Charles Boehm is covering the USMNT and the World Cup for Gothamist from Brazil for the duration of the tournament. He has covered MLS and the American soccer scene since 2004, contributing to, The Soccer Wire, and

RECIFE, Brazil - The U.S. national team lost, but won on Thursday afternoon. And that's not even the strangest part.

With monsoon conditions causing widespread flooding and utter gridlock on the streets and highways of this city, the match between Germany and the U.S. was nearly inundated by matters of far greater consequence as locals and World Cup visitors alike were rendered helpless by more than 16 hours of relentless rainfall.

In Recife, Brazil (Charles Boehm)

And when play finally did get underway, the Americans on the field were soon swamped by an organized, aggressive German team which could've won by a larger margin and looked every inch the championship contenders they are.

But a 1-0 loss at Arena Pernambuco was not enough to knock the U.S. out of second place in World Cup Group G, thanks to Portugal's 2-1 defeat of Ghana thousands of miles to the southwest in Brasilia.

So coach Jurgen Klinsmann's team have survived “the Group of Death” and will meet Belgium in Salvador on July 1 in a round-of-16 match that fans could only dare to dream of just a few weeks ago.

“It was a bizarre day,” said U.S. defender Matt Besler in the postgame media mixed zone. “We woke up and felt like there was a hurricane last night.

“There was just a lot of adjustments we had to make. We were driving in and our bus takes 50 minutes instead of 25. As we're driving, we're seeing half the town in water. And we get to the stadium and we find out that we're not allowed to warm up on the field [in an effort to preserve the waterlogged grass].

“It's the biggest game of your life and you can't get onto the field and get touches before a match. All you have to do is run 15 yards up and down the sidelines to get ready.”

In Recife, Brazil (Charles Boehm)

Driven by political and developmental motives, local officials decided to build this gleaming new arena in a rural area miles inland from Recife proper. It's planned as the anchor of a large mixed-use development project but for now, it stands alone in an isolated area with effectively just one road in and out.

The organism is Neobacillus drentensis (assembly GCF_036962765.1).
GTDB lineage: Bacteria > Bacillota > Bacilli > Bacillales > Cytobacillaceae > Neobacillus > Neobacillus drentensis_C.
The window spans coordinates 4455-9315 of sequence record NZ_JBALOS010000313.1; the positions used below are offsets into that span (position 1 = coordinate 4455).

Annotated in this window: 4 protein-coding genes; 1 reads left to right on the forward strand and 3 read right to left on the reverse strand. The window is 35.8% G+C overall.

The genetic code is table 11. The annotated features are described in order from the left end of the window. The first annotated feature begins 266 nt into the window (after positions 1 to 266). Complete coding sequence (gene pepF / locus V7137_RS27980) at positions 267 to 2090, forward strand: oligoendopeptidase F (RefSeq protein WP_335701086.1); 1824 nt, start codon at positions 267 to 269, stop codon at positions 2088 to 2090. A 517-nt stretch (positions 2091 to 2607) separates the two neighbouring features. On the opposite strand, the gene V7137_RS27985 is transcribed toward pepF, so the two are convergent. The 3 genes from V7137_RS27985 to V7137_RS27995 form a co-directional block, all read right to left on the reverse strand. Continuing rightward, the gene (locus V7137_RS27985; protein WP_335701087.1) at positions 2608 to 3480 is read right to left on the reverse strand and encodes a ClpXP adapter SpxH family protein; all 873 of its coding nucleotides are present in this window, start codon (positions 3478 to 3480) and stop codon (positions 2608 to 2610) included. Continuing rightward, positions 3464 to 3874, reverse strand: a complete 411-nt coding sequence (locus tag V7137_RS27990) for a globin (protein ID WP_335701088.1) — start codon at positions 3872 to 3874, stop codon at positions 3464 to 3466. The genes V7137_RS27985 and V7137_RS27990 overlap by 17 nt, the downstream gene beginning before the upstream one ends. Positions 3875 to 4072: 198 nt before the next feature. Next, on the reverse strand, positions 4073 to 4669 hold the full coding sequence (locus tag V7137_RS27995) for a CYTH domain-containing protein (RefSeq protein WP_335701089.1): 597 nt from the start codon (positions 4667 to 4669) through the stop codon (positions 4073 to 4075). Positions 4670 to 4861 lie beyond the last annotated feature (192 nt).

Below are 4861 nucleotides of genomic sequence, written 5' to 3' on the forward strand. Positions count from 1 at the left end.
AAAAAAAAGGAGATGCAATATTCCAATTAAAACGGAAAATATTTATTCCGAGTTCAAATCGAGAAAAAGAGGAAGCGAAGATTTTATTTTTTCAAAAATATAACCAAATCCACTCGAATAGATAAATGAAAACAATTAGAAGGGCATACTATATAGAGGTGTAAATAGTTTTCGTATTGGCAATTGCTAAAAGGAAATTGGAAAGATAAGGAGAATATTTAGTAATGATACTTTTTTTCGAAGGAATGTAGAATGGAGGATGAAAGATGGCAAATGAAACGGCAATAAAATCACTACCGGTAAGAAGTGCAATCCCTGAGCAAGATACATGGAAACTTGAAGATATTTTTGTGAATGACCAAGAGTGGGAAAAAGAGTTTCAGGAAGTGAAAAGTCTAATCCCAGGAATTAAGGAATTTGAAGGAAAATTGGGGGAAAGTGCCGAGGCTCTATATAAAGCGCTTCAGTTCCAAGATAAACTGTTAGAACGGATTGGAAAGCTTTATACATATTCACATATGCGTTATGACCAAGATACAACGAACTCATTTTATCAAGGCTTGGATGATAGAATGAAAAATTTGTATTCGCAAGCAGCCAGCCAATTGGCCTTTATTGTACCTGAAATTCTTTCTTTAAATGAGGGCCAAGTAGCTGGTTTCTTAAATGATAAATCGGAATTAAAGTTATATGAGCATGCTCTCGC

So when flooding-induced chaos mixed with bumper World Cup crowds, traffic snarled. Thousands of U.S. supporters got out of their vehicles and walked, in some cases many miles, in an effort to reach the game. Even many players' families were unable to reach the stadium, as only one of several buses got through and others returned to their hotel.

In Recife, Brazil (Charles Boehm)

“I was listening to my music and looking out the window, and I saw plenty of U.S. fans trekking their way towards the stadium,” said Omar Gonzalez, who played well in his first World Cup start as he replaced Geoff Cameron at the heart of the USMNT defense. “That kind of passion to root us on is what really helps drive us. I just really want to thank all the fans that made it to the game, and for the ones that got stuck - our families didn't even make it to the game.”

To pile on further distractions, the other final match of the group was playing out simultaneously in Brasilia and some players—but not all, as it turned out—were relayed news of that game's development from the U.S. bench. Portugal led for much of the game but a late rally by Ghana saw them draw level at 1-1 and had they pulled ahead, it would've been disastrous for the Americans, who would've been eliminated with a loss to Germany and a Ghana victory.

“There was just a lot of factors going into today's game that made it a difficult one for both teams, really,” said captain Clint Dempsey, who worked hard in a lone striker's role and nearly scored on a close-range header in the game's dying moments.

“I didn't [know the Ghana score], that's why I was pushing at the end,” he said. “I was trying my best to help the team get a draw because I knew that with the draw, we would for sure go through.”

Several of his teammates, on the other hand, did.

“With about 15 minutes left, I wanted to know,” said Besler. “I didn't want to know early on, because we all wanted to go out and play the game our way, we wanted to come out and first of all try and win, try and win the group. But then with about 15, 20 minutes [left], it's smart to know what's going on in the other game, in case you do need a goal.”

Much like their tournament-opening 2-1 win over Ghana, the U.S. were driven back into their own end of the field for long periods. While Klinsmann's team showed something of a hangover from Sunday's draining draw with Portugal in the Amazon humidity of Manaus, the Germans passed and moved methodically, and applied swarming pressure on the ball when they lost it.

“We knew it's going to be a tricky situation, this game,” said Klinsmann, noting the vagaries caused by two simultaneous games wherein the Americans could reach the next round under a variety of circumstances. “We had a little bit too much respect the first 20, 25 minutes of the game, then we came into it a little bit.

“Their effort, their commitment over 90 minutes was outstanding … Overall it's just a fantastic achievement by all the guys.”

The Germans' control of the match provided the U.S. with a humbling reminder of just how strong the World Cup's elite teams really are. But it's still “mission accomplished” for a team that was widely pegged to finish in last place in Group G. Up next: A round-of-16 meeting with Belgium in Salvador on Tuesday.

By Charles Boehm